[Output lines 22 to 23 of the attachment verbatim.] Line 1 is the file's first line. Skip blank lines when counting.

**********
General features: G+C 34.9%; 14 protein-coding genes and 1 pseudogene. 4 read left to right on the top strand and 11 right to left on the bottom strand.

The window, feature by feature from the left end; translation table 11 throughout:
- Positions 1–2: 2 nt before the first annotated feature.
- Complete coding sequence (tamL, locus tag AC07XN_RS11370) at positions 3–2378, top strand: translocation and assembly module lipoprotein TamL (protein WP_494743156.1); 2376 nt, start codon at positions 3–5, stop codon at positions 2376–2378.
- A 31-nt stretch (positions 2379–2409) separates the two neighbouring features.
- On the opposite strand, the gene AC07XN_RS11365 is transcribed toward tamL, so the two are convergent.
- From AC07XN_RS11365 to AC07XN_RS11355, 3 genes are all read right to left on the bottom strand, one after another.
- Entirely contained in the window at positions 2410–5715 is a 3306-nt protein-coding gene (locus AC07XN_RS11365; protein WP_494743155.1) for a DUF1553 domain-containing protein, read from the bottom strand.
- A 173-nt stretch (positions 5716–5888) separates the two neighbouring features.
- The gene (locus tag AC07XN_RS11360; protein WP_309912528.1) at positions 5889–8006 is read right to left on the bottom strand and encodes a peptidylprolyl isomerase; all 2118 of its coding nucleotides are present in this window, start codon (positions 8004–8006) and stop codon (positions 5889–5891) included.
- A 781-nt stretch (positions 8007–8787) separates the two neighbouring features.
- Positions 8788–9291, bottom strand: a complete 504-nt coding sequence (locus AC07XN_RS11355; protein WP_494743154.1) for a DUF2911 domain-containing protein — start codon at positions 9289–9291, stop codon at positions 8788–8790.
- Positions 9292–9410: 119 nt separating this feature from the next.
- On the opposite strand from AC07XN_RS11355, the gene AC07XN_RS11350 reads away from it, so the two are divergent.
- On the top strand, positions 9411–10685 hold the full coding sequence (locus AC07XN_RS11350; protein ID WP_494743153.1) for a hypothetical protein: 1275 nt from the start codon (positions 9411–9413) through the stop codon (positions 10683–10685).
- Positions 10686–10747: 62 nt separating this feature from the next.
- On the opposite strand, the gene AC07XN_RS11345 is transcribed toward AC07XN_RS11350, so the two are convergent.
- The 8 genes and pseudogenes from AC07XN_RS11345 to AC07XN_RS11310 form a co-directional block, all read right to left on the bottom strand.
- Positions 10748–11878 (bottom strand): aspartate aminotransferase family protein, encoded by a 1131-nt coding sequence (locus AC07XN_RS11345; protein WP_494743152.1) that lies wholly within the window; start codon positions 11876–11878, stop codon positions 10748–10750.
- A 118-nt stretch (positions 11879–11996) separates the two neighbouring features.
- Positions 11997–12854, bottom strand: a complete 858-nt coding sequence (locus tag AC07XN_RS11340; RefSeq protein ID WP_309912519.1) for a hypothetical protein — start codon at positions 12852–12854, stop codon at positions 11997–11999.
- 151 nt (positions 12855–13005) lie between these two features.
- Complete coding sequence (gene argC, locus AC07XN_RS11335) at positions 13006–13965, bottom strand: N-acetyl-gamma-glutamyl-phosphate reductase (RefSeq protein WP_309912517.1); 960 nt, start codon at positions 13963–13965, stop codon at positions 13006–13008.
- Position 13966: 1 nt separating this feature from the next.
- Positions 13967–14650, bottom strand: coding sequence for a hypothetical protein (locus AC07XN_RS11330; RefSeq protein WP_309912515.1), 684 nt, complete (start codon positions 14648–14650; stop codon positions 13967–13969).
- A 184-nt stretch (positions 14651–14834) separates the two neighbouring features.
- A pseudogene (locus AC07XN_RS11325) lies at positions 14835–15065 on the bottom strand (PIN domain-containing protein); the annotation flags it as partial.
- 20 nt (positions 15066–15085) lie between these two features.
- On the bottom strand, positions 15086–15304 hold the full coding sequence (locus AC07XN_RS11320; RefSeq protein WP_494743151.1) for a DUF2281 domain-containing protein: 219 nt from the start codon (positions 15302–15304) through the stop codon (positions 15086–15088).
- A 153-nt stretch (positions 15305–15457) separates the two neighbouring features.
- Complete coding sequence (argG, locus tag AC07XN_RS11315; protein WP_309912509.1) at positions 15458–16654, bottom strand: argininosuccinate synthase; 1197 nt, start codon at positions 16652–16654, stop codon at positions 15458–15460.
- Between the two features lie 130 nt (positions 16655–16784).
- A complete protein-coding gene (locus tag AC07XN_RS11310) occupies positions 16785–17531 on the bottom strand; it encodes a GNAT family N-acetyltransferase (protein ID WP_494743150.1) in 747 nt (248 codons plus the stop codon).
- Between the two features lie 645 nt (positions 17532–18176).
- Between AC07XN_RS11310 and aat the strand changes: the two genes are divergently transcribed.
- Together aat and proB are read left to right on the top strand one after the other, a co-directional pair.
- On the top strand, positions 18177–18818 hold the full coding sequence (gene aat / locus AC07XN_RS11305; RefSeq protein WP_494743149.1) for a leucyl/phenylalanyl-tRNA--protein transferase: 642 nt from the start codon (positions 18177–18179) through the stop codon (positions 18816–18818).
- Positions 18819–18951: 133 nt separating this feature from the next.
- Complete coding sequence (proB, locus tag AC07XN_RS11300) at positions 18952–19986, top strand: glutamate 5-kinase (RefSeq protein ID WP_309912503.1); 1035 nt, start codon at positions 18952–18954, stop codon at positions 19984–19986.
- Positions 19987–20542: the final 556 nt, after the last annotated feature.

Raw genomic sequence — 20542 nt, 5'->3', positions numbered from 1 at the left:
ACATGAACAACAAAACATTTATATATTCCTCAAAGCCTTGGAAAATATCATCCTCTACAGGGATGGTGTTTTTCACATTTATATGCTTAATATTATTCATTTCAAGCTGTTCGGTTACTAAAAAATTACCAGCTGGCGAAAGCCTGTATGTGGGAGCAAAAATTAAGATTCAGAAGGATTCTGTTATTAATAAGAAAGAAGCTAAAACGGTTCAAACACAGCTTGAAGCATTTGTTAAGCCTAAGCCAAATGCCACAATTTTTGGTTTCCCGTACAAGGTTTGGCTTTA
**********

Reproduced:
- 151 nt (positions 12855–13005) lie between these two features.
- Complete coding sequence (gene argC, locus AC07XN_RS11335) at positions 13006–13965, bottom strand: N-acetyl-gamma-glutamyl-phosphate reductase (RefSeq protein WP_309912517.1); 960 nt, start codon at positions 13963–13965, stop codon at positions 13006–13008.